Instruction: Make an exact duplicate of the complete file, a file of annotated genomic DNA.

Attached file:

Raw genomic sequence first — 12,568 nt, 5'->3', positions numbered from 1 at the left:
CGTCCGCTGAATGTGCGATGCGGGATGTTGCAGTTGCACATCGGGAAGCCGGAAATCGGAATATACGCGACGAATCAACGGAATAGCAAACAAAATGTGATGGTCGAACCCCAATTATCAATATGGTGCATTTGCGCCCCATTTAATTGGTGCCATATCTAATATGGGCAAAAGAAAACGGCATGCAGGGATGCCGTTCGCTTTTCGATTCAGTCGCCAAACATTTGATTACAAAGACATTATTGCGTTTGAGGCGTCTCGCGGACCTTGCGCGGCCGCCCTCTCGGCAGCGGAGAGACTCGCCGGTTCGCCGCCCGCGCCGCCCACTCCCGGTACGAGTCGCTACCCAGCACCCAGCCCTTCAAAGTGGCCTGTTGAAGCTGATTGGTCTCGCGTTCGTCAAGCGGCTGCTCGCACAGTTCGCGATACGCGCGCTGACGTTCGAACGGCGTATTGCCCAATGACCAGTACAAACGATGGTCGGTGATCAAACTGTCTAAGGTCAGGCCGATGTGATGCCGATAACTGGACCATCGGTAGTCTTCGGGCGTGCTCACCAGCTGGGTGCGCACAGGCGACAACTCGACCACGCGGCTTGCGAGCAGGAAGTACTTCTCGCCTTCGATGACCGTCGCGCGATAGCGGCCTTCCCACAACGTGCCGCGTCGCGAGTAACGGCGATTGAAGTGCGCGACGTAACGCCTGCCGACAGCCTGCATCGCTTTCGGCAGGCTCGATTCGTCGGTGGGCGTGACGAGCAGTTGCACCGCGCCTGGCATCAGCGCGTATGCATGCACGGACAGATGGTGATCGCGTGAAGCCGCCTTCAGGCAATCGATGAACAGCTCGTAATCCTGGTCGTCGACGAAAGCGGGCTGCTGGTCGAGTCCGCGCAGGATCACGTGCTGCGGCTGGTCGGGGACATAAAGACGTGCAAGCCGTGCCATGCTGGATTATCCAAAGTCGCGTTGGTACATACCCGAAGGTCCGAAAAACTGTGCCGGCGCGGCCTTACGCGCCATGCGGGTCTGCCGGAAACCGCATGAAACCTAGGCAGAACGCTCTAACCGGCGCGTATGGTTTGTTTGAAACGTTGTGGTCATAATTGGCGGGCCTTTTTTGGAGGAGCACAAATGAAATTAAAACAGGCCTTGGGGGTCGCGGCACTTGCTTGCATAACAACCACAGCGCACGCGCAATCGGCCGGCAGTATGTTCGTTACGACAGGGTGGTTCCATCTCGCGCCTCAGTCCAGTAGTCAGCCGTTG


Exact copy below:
Raw genomic sequence first — 12,568 nt, 5'->3', positions numbered from 1 at the left:
CGTCCGCTGAATGTGCGATGCGGGATGTTGCAGTTGCACATCGGGAAGCCGGAAATCGGAATATACGCGACGAATCAACGGAATAGCAAACAAAATGTGATGGTCGAACCCCAATTATCAATATGGTGCATTTGCGCCCCATTTAATTGGTGCCATATCTAATATGGGCAAAAGAAAACGGCATGCAGGGATGCCGTTCGCTTTTCGATTCAGTCGCCAAACATTTGATTACAAAGACATTATTGCGTTTGAGGCGTCTCGCGGACCTTGCGCGGCCGCCCTCTCGGCAGCGGAGAGACTCGCCGGTTCGCCGCCCGCGCCGCCCACTCCCGGTACGAGTCGCTACCCAGCACCCAGCCCTTCAAAGTGGCCTGTTGAAGCTGATTGGTCTCGCGTTCGTCAAGCGGCTGCTCGCACAGTTCGCGATACGCGCGCTGACGTTCGAACGGCGTATTGCCCAATGACCAGTACAAACGATGGTCGGTGATCAAACTGTCTAAGGTCAGGCCGATGTGATGCCGATAACTGGACCATCGGTAGTCTTCGGGCGTGCTCACCAGCTGGGTGCGCACAGGCGACAACTCGACCACGCGGCTTGCGAGCAGGAAGTACTTCTCGCCTTCGATGACCGTCGCGCGATAGCGGCCTTCCCACAACGTGCCGCGTCGCGAGTAACGGCGATTGAAGTGCGCGACGTAACGCCTGCCGACAGCCTGCATCGCTTTCGGCAGGCTCGATTCGTCGGTGGGCGTGACGAGCAGTTGCACCGCGCCTGGCATCAGCGCGTATGCATGCACGGACAGATGGTGATCGCGTGAAGCCGCCTTCAGGCAATCGATGAACAGCTCGTAATCCTGGTCGTCGACGAAAGCGGGCTGCTGGTCGAGTCCGCGCAGGATCACGTGCTGCGGCTGGTCGGGGACATAAAGACGTGCAAGCCGTGCCATGCTGGATTATCCAAAGTCGCGTTGGTACATACCCGAAGGTCCGAAAAACTGTGCCGGCGCGGCCTTACGCGCCATGCGGGTCTGCCGGAAACCGCATGAAACCTAGGCAGAACGCTCTAACCGGCGCGTATGGTTTGTTTGAAACGTTGTGGTCATAATTGGCGGGCCTTTTTTGGAGGAGCACAAATGAAATTAAAACAGGCCTTGGGGGTCGCGGCACTTGCTTGCATAACAACCACAGCGCACGCGCAATCGGCCGGCAGTATGTTCGTTACGACAGGGTGGTTCCATCTCGCGCCTCAGTCCAGTAGTCAGCCGTTG